The Book of Psalms

Wednesday: Our Covenant-Keeping God, Part 2


Theme: “How Long, O LORD?”
In this week’s lessons we learn that although at times it can seem as if there is a gap between God’s promises and reality, God is unchanging in his faithfulness.
Scripture: Psalm 89:38-52
In case we have any question about the tone in which the psalmist is making the statements in verses 39-45, we find ourselves pointed in the right direction in the eighth and final stanza (vv. 46–51). Here we have his appeal, focused on the question: “How long, O LORD” (v. 46)? It is a common question of the saints, arising out of what seems to be a breaking of the covenant. In Revelation the saints ask God, “How long, Sovereign Lord, holy and true, until you judge the inhabitants of the earth and avenge our blood” (Rev. 6:10)? Believers ask this when they feel abandoned and when God does not seem to act. But the cry is not unbelief. On the contrary, it is the cry of faith, for it is to God, and it is looking for an answer.
In other words, in the final analysis the saints know that the problem they are dealing with is not God’s faithlessness, but rather his timing or delays, or their own limited and mistaken impressions. So what Marvin Tate says, based on the earlier verses, is not quite the case. Tate says, “Yahweh is charged with having broken his covenant-obligations to David by his rejection of the Davidic kingship and by giving victory to the foes of the king.”1 It is true that the language reads this way, for the psalmist is not afraid to describe the king and the people’s circumstances to God, as he sees them. Yet when all is said and done, he knows that God is faithful to his covenant, he will not break his promises, and the problem becomes one merely of timing. That is, when are you going to show that you are faithful?
There is something here that is more than a mere asking of the question “How long?” however. For this is not a passive man who is writing. He is not interested in a theoretical answer, as if he would be satisfied if God were to say, “I will act to restore the fallen throne of David in ten years’ time (or a hundred years’ time).” Or “I will rebuild the city in the days of Nehemiah.” No. The psalmist wants God to act now, while he is still alive. Therefore, the last stanza of the psalm is an appeal to God to act in the psalmist’s lifetime.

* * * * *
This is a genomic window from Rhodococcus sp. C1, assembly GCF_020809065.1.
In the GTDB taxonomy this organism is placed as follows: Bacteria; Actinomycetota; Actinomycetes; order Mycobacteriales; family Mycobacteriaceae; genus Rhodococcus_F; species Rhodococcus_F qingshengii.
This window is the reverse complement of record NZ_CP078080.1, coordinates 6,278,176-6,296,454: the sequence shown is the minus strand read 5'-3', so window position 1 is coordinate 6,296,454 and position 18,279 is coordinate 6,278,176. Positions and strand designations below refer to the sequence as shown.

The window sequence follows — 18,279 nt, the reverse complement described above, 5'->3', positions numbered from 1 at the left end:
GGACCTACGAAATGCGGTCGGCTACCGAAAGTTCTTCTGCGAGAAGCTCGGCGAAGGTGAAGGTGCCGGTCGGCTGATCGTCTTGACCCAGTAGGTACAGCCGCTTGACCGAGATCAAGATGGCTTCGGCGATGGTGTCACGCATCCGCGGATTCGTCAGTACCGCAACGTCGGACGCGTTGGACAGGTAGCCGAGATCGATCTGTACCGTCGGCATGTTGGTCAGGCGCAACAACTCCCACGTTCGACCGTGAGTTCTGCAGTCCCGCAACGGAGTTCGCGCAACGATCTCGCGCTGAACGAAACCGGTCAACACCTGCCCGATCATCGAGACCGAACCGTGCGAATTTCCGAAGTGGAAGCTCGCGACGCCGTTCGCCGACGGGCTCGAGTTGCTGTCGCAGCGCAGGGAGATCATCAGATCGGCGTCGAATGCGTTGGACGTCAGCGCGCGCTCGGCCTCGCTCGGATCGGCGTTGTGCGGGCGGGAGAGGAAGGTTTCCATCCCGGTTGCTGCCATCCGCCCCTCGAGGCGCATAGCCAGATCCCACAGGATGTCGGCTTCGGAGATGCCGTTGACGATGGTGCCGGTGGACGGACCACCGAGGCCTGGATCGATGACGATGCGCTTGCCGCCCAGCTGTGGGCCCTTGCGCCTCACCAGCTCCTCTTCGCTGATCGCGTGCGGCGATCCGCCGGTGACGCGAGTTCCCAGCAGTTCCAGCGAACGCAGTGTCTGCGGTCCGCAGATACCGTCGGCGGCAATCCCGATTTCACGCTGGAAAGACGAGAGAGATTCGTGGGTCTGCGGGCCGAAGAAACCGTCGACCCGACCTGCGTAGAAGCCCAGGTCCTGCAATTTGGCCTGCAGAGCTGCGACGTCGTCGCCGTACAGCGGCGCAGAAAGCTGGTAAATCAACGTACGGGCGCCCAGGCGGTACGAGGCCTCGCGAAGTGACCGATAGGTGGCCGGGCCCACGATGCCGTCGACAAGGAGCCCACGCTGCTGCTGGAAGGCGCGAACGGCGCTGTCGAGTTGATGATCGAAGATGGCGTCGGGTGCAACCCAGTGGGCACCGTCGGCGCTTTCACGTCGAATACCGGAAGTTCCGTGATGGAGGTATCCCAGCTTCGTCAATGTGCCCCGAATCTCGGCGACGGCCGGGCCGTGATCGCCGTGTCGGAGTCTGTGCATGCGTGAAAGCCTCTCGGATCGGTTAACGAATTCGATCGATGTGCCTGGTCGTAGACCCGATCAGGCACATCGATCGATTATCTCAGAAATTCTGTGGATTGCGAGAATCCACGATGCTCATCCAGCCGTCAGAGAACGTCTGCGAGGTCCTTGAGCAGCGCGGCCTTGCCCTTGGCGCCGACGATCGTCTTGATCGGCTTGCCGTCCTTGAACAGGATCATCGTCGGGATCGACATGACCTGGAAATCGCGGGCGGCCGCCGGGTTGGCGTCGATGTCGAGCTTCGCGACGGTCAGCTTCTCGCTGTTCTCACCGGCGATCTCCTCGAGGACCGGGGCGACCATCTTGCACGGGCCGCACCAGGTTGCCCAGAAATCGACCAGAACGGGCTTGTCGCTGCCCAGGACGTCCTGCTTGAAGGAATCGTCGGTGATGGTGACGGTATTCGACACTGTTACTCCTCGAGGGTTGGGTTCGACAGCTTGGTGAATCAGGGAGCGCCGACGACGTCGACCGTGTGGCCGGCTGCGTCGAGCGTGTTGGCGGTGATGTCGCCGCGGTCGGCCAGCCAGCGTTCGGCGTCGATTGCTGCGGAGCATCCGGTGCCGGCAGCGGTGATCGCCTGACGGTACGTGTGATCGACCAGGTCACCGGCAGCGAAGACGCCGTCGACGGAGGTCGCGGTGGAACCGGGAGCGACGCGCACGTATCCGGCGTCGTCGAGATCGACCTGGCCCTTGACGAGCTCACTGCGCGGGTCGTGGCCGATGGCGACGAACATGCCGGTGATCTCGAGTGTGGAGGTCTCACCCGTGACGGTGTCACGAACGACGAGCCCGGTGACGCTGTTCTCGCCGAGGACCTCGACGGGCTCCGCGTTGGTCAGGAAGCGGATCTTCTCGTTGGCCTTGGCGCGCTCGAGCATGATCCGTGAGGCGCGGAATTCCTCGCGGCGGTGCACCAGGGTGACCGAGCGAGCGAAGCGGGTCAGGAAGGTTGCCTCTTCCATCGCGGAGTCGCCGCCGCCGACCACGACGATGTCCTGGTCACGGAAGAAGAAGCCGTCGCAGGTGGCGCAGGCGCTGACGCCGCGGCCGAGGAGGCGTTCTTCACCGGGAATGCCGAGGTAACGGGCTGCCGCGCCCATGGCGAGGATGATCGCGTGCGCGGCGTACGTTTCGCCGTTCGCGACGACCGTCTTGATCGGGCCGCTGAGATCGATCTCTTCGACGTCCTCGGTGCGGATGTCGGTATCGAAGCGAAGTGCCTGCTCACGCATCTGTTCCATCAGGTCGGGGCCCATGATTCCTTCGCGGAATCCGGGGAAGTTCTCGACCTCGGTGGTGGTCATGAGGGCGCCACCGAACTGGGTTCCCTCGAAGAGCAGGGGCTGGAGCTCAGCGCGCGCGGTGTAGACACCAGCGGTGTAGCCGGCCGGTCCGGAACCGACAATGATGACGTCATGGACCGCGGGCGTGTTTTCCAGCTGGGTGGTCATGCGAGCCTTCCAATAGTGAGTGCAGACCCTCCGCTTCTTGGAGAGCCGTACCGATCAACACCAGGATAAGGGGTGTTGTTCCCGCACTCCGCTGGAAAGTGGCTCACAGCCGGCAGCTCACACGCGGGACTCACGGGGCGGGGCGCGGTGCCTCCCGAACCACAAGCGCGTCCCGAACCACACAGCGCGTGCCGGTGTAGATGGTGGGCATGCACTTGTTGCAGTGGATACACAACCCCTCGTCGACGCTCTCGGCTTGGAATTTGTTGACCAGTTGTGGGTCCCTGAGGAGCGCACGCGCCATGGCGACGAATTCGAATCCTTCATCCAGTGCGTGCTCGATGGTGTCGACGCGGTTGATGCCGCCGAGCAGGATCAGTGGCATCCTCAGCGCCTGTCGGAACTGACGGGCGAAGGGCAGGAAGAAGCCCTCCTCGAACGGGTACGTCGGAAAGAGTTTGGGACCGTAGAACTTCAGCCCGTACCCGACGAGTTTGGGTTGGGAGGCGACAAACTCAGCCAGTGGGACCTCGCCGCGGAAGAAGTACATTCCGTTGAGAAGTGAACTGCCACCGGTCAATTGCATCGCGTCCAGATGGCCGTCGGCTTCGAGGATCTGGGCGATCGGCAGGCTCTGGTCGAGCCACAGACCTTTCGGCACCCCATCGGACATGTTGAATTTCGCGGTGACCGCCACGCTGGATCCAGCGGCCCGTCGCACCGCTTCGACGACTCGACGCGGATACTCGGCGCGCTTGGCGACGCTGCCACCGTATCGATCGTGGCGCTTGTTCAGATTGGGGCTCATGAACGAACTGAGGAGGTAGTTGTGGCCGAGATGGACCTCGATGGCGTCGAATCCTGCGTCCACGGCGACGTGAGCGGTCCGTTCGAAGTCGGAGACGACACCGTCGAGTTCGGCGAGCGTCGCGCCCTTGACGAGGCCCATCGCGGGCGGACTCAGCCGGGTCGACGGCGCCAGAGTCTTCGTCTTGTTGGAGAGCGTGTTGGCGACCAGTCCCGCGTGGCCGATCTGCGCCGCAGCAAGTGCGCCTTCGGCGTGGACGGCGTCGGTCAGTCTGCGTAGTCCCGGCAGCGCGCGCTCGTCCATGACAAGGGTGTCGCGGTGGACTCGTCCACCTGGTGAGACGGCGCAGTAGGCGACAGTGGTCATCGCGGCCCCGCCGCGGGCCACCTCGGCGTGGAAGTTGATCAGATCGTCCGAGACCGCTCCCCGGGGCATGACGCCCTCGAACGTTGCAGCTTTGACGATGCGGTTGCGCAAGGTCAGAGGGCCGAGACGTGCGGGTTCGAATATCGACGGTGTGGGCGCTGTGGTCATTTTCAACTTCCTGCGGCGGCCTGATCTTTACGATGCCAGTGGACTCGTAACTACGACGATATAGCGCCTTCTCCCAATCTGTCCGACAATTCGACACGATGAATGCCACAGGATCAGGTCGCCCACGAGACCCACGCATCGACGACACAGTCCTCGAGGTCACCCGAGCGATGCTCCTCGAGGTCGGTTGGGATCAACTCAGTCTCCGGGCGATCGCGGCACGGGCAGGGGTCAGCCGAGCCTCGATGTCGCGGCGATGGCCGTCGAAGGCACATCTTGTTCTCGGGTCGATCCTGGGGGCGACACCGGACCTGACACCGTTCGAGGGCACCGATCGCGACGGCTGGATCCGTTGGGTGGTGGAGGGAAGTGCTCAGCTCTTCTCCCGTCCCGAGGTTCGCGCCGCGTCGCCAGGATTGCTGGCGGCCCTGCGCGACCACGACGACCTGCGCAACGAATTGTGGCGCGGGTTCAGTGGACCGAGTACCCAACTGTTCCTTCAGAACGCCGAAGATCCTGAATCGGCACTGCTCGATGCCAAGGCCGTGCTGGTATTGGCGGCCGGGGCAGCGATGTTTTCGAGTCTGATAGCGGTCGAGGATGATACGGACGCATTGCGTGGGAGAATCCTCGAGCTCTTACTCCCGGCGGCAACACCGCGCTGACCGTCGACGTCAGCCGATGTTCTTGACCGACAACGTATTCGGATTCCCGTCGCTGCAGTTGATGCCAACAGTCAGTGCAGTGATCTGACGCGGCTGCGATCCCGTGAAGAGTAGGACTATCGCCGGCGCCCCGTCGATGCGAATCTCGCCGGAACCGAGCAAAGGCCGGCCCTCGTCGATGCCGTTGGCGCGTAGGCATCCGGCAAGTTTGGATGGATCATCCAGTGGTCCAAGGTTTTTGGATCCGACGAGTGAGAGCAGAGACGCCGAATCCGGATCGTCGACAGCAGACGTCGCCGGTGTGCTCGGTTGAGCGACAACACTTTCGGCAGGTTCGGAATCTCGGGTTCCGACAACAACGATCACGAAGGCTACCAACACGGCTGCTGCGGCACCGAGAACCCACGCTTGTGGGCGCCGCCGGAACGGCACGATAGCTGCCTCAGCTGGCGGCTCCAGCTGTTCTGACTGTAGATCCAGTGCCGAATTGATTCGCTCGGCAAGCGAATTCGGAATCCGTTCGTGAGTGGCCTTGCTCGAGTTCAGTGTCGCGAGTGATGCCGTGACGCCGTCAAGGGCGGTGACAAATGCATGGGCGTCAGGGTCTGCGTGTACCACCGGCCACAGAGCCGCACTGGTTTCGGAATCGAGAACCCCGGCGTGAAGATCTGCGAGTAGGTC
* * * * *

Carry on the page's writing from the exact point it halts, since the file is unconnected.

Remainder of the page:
There are two appeals, each containing three verses.
1. The shortness of human life (vv. 46-48). The psalmist knows that God’s timing is his own. He can take a thousand years to work out his promises to David, if he wants to. But the writer is only a human being, and human beings don’t live long. Human life is “fleeting” (v. 47), and the writer of the psalm cannot keep himself from the grave long enough to see and enjoy God’s blessing, if God does not hurry (v. 48). That is true for us too. We may not be here long enough to see everything God has in mind for his people, but if we are going to see anything, it has to be now.
2. The dishonoring of God by his enemies (vv. 49-51). This is the same argument Moses used when God was threatening to destroy the people in the wilderness after they had rejected him by making the golden calf: “Why should the Egyptians say, ‘It was with evil intent that he brought them out, to kill them in the mountains and to wipe them off the face of the earth’” (Exod. 32:12)? In these verses the writer seems to combine mockery against God, mockery of the king, and mockery directed at himself: “Remember, Lord, how your servant has been mocked, how I bear in my heart the taunts of all the nations, the taunts with which your enemies have mocked, O LORD, with which they have mocked every step of your anointed one (vv. 50, 51).”
If we are praying selfishly, our pleas have little force with God. But we are on firm ground when we can say, as Paul did in Romans, “The insults of those who insult you have fallen on me” (Rom. 15:3; Ps. 69:9).
1Marvin E. Tate, Word Biblical Commentary, vol. 20, Psalms 51-100 (Dallas: Word, 1990), p. 427.
Study Questions:

How did the saints call out to God in Revelation 6:10? Why is it, like Psalm 89:46, not a mark of unbelief?
List and explain the meaning of the two appeals seen in verses 46-51.

Reflection: How does the psalmist’s honesty help you in your prayers for God to act in a certain way? Pray that your prayers and questions will be rooted in firm ground rather than shallow selfishness.

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